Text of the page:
Friday, June 4, 2010

Free Idea Friday

Ideas are easy. Execution is hard. Every Friday I will share an idea that's been rolling around in my head that I have neither the time nor the where-with-all to execute. Remember, it's free, so take it for what it's worth. 

Get Every Call Right Every Time
There was a firestorm in the sports media on Wednesday evening and Thursday as Armando Galarraga's perfect game was taken from him on a bad call by one of the best umpires in baseball, Jim Joyce. 

So now the debate on the use of instant replay in baseball has begun in earnest.

This is not the first bad call that's ever been made. In last year's playoffs alone there were at least six clear umpiring errors, including two in one game by Tim McClelland, another umpire many call the best in the game.

When even your best umpires are consistently making egregious errors, it's time to do something. And on a night when Major League Baseball and its fans were robbed of a bit of history, the National Hockey League showed them how it should be done.

The NHL places cameras on the crease so an independent official can review every goal to determine whether the puck completely crossed the goal line or not. On Philadelphia's second goal, on ice referees blew the call. It was a tough one, as the puck was on its side spinning, but replays clearly showed the puck had crossed the line. After the next stoppage of play, the replay official notified the crew chief and a goal was awarded to the Flyers. The entire sequence took less than two minutes in real time.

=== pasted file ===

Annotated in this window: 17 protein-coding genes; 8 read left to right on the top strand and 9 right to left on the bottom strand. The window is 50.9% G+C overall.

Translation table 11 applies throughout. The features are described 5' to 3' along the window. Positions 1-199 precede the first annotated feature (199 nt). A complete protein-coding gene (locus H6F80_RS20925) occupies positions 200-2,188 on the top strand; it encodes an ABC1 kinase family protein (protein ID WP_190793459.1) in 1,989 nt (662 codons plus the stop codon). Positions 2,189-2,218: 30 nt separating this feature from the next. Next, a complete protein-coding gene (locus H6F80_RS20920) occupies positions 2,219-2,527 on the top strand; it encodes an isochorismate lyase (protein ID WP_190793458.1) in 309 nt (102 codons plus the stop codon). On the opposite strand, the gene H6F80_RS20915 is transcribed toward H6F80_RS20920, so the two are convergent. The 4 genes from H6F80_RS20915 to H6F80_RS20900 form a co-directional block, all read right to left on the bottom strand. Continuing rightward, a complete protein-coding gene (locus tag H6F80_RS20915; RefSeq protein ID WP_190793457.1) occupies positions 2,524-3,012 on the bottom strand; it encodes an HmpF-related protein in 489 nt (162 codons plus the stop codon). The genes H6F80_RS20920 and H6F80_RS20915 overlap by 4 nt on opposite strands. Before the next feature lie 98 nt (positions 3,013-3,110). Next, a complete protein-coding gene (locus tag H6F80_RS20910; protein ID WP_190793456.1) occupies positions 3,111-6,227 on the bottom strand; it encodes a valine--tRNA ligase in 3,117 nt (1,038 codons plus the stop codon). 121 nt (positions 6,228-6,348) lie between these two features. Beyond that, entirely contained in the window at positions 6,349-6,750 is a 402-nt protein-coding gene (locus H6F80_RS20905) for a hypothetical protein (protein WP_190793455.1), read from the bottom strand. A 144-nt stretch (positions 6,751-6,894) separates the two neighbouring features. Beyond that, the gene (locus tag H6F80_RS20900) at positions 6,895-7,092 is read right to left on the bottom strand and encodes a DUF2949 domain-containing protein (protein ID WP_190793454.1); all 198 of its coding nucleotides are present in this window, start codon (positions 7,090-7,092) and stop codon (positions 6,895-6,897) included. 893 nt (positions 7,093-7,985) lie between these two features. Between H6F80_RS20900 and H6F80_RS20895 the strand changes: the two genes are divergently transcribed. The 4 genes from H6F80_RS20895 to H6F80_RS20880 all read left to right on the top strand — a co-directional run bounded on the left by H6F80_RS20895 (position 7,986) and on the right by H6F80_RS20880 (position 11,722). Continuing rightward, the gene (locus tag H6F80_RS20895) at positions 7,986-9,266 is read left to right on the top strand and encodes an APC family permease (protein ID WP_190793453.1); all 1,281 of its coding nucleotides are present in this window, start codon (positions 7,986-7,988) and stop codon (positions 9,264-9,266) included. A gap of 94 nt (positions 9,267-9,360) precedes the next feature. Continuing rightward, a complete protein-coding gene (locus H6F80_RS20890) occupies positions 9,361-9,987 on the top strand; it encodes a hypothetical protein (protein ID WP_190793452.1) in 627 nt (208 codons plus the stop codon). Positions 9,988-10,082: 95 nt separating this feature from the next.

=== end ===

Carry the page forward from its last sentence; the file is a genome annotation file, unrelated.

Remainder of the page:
The biggest argument against replay that I hear is that the games take too long as it is and this will only make them longer. Point taken. 

Between batters who step out after every pitch, catchers who feel the need to visit the mound more often than Paula Abdul sees her shrink, and a strike zone that's the size of my bald spot, most games have become interminably long. But if the games are going to be long and boring, they might as well be right. (And for the record, the Galarraga perfect game was a brisk 1:44. I think they had time for replay on that one.)

The second argument I hear is that human error has always been a part of the game, so we should keep it that way. Accepting errors and poor judgement as a standard business practice is what drove Chrysler into bankruptcy. You really want to follow their lead?

So here's what MLB should do to institute instant replay, starting as soon as they can get people trained and the technology set up.

1. Put a couple of hi-def monitors in a booth overlooking the field in every stadium, manned by two people. Run a feed of every camera directly into one monitor with a switcher that allows the officials to call up any camera on the other to see it full screen.

2. Booth officials review every call in real time during the game. Reviewable calls are limited to:
        a. Safe/out calls at every base
        b. Fair or foul balls along the boundaries
        c. home run calls
        d. catch/trap calls in the field

3. If the booth official sees an obvious blown call or a close play he wants to review, he immediately contacts the crew chief through an earpiece that the crew chief will now wear. If the official cannot find evidence to overturn the play in 90 seconds, the play stands as called on the field.

Umpires are right with their calls a huge percentage of the time so this system would rarely need to be implemented. And given the circumstances under which they work, their performance is amazing. But when they get a call wrong, as happened Wednesday night, one of the best umpires in the league becomes known as the guy who blew the call on the perfect game.

It's unfair to the umpires. It's unfair to the players. It's unfair to the fans. And ultimately it's unfair to the game I love.

Thursday, June 3, 2010

This song is over

Ford announced yesterday that it will put the ailing Mercury brand out of its misery. Not a big loss from an automotive standpoint. Current Mercury products are merely rebadged Fords with slightly different trim levels and fairly unremarkable. This wasn't always the case.